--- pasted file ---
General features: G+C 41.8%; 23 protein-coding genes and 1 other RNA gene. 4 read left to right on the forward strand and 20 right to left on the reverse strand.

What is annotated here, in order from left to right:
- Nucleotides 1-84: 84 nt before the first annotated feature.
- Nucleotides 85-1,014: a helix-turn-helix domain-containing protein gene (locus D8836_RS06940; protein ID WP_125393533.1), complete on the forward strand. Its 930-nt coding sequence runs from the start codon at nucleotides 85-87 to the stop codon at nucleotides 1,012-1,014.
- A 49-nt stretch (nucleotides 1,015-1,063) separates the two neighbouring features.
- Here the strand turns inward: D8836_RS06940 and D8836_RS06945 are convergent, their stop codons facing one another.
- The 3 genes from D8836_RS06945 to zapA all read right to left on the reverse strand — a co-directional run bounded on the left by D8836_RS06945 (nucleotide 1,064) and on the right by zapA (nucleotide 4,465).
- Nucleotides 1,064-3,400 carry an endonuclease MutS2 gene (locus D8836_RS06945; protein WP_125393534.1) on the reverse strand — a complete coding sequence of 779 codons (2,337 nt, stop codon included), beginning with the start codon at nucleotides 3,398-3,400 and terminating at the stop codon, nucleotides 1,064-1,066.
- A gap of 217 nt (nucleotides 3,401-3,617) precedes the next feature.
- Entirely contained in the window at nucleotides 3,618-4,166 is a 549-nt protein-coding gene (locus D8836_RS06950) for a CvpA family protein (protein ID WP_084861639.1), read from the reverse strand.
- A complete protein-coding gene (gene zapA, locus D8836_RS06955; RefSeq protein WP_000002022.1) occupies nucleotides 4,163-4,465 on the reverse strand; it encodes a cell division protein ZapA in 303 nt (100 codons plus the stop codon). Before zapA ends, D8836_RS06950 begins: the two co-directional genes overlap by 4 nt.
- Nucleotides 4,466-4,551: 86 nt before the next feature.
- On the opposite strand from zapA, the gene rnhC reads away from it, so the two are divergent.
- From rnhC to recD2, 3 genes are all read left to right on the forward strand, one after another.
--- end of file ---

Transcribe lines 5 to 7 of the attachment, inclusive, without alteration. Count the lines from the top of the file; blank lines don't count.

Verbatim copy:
- A 49-nt stretch (nucleotides 1,015-1,063) separates the two neighbouring features.
- Here the strand turns inward: D8836_RS06940 and D8836_RS06945 are convergent, their stop codons facing one another.
- The 3 genes from D8836_RS06945 to zapA all read right to left on the reverse strand — a co-directional run bounded on the left by D8836_RS06945 (nucleotide 1,064) and on the right by zapA (nucleotide 4,465).